2. My tree:  Our tree is huge, and it's live. I prefer balsam fir which is readily available here in New England.  We plan to go pick it out today, but it probably won't be put up until next weekend.  My tree never comes down until Epiphany, or the Saturday after Epiphany.  My  Cuban father taught us that the Three Kings didn't arrive on Christmas, but on January 6th when they arrived bringing gifts for Jesus.  If he had had his way entirely, we wouldn't have received presents until then, but my stubborn Yankee mother convinced him that Santa Claus arrived on Christmas Eve after we were fast asleep!  We did occasionally put straw out for the camels on Epiphany Eve when I was really young.  Our tree is full of a grand mishmash of ornaments - many handmade by our sons over the years, some collected over the years on their behalf --- for many years our tree was full of Star Wars ornaments, but they have found a new home with the son to whom they belonged, assorted antique glassblown creations, and sundry others.  Every year I think I want to do a theme, but every year I realize that the pastiche of ornaments represents our life.  And the lights on the tree have to be multi-colored, tiny, and non-blinking!

3. Stockings:  In my childhood home, we hung our stockings on the mantel or stair banister in the houses that didn't have a fire place.  Sometime during the night Santa came and filled them.  He placed them at the foot of our beds.  We were allowed to wake up early (but not before 4 am!) and open our stockings, but we had to stay in bed until at least 7 am!  I have such wonderful memories of tiptoeing over to the windowsill to turn on the electric candle in the window, and then my sister and I (we shared a room) would go through our stockings in that warm, dim light.  When my parents FINALLY awoke,  all 5 of us children would all gather on their bed and share the delights of our stockings with them.  They were always, always convincing in their surprise over the treasures we'd received. That's probably one reason why naive, trusting me didn't know for sure the truth about Santa until I was 14!   My own kids enjoyed a similar tradition but they went one better once they reached high school.  They started filling a stocking for us.  We love the stockings our kids fill for us!  They give us the most ridiculous gifts which we thoroughly enjoy!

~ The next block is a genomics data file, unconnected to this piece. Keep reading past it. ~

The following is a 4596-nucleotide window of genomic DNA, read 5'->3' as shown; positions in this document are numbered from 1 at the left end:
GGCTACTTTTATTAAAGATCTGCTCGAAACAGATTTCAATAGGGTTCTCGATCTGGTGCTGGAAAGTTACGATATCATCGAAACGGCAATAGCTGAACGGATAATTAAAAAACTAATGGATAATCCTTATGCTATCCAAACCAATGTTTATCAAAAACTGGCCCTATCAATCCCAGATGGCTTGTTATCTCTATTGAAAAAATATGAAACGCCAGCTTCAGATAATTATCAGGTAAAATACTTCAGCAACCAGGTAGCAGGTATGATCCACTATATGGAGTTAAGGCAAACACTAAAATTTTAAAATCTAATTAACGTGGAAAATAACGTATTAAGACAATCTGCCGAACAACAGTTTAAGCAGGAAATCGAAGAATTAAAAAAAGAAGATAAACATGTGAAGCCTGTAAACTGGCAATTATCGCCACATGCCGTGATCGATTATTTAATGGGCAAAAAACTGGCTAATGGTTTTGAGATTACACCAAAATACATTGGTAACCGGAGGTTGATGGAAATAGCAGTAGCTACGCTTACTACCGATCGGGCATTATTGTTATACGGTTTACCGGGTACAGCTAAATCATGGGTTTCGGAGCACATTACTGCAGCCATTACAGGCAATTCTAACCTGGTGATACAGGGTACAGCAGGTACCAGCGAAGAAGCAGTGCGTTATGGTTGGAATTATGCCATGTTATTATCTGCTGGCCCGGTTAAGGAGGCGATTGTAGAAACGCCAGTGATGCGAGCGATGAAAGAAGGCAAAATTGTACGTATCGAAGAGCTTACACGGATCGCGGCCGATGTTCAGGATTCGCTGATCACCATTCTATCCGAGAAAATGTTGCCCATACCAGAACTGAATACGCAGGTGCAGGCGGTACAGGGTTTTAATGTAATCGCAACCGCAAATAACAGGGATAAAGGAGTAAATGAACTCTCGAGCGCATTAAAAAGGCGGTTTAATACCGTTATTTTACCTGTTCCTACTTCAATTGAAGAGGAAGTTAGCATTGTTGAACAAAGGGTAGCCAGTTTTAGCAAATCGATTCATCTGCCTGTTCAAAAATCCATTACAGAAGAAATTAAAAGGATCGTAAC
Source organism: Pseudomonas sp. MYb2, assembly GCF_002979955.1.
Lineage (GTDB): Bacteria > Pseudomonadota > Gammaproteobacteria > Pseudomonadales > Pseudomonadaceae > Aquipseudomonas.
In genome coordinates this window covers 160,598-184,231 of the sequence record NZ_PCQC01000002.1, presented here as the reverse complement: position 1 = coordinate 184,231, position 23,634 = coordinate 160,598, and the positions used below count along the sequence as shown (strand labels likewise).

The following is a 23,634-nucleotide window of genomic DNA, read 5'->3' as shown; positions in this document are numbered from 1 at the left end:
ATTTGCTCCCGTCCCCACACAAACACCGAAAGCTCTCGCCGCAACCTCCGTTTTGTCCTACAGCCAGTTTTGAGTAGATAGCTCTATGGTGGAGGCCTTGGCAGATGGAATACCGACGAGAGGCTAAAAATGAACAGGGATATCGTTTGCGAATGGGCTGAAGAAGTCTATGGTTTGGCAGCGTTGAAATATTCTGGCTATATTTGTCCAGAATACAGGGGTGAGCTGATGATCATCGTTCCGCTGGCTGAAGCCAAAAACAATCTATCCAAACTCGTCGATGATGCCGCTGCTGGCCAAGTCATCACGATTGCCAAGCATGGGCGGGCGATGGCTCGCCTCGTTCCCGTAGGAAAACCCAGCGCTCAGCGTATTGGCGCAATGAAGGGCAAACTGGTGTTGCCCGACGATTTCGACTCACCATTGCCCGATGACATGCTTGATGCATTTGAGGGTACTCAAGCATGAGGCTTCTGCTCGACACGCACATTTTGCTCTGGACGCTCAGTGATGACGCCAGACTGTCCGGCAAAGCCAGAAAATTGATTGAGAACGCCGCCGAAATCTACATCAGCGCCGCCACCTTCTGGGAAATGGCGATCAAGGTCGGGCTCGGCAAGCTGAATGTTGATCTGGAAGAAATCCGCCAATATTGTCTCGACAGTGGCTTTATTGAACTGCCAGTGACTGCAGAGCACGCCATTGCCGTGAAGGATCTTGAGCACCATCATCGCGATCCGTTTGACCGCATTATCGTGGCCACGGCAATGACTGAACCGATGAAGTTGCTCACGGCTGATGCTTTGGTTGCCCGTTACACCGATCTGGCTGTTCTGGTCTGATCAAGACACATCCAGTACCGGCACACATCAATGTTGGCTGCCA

4. The Manger:  Growing up my mom had a cardboard stable with a fold down flap.  Inside were plasterish figures of Mary, Joseph, and the Baby Jesus.  On the fold down flap were the stable animals, shepherds, and the Three Kings.  Somewhere along the line, Mom acquired 3 plastic Wisemen on brown camels.  So our Nativity had SIX wisemen.  Over the years, the plastic camels lost a leg or two, and were propped up with matchstick or popsicle legs.   Who took ownership of that manger scene when we were clearing out my parents' house after their deaths was one of the toughest decisions we made as siblings!  A couple of years before my mother died, she bought me a Willow Tree nativity which I treasure.  It's on the sideboard in my dining room where we can see it daily.  It's the first decorating I do for the season.

5: Window lights:   I have 24 windows that need window lights during December and most of January.  It's the chore I hate most about decorating, but it'a also a must.  I spend the better part of an afternoon plugging in all the lights and setting all the timers, and then spend the better part of the week, getting all the timers synched.  Some day I will splurge and buy the automatic battery operated candles, but so far, the budget doesn't stretch to the outlay of cash, although I think in the long run they will cost me less.  My lights have to be warm white too.  And no twinkling!!

And the bonus? Tell us one thing that does absolutely nothing for you.

Blinking, flashing, garish light displays, especially when accompanied by music.  A new local tradition is a huge light display on the local Catholic school that has been choreographed to music. It's a donation from a prominent business in town, and it draws many visitors. But it does nothing for me.   I don't like garishness, I guess.

Saturday, November 27, 2010

A Proposal

I posted this on my FB account earlier this week, partly in jest, but partly in earnest.  I propose that Congress move the date of Thanksgiving into early October.  It really bothers me that Thanksgiving gets lost in the Christmas shopping advertising blitz that starts right before Halloween.  I am sick of going into the grocery store or the big box store Halloween week and hearing Christmas music.  I'm already sick of seeing the poinsettia and Santa decorations in those places too.  I want to see turkeys and Pilgrims and pumpkins!  So if we were to move Thanksgiving into October, the merchants would have free reign to advertise all they want for 2.5 months!

.  In my own way, I try very hard to keep to more traditional practices.  I don't start decorating for Christmas or play Christmas music until Advent begins.  I rarely even begin to think about gifts until Thanksgiving weekend.  I have never participated in Black Friday sales, and don't ever plan on doing so.  My tree goes up usually the about 10 days before Christmas, and remains up until Epiphany. I light an Advent wreath, and I participate as much as possible in all the Advent events at church (music, services, study groups, crafts, etc.)  My choice for Christmas music skews way towards the religious carols and hymns and classical pieces. I want to keep Christmas special  with the emphasis on the spiritual aspects.  Don't get me wrong.  I love the decorations, and the lights, and a lot of the hoopla --- but I like it during the month of December, and during the season of Advent.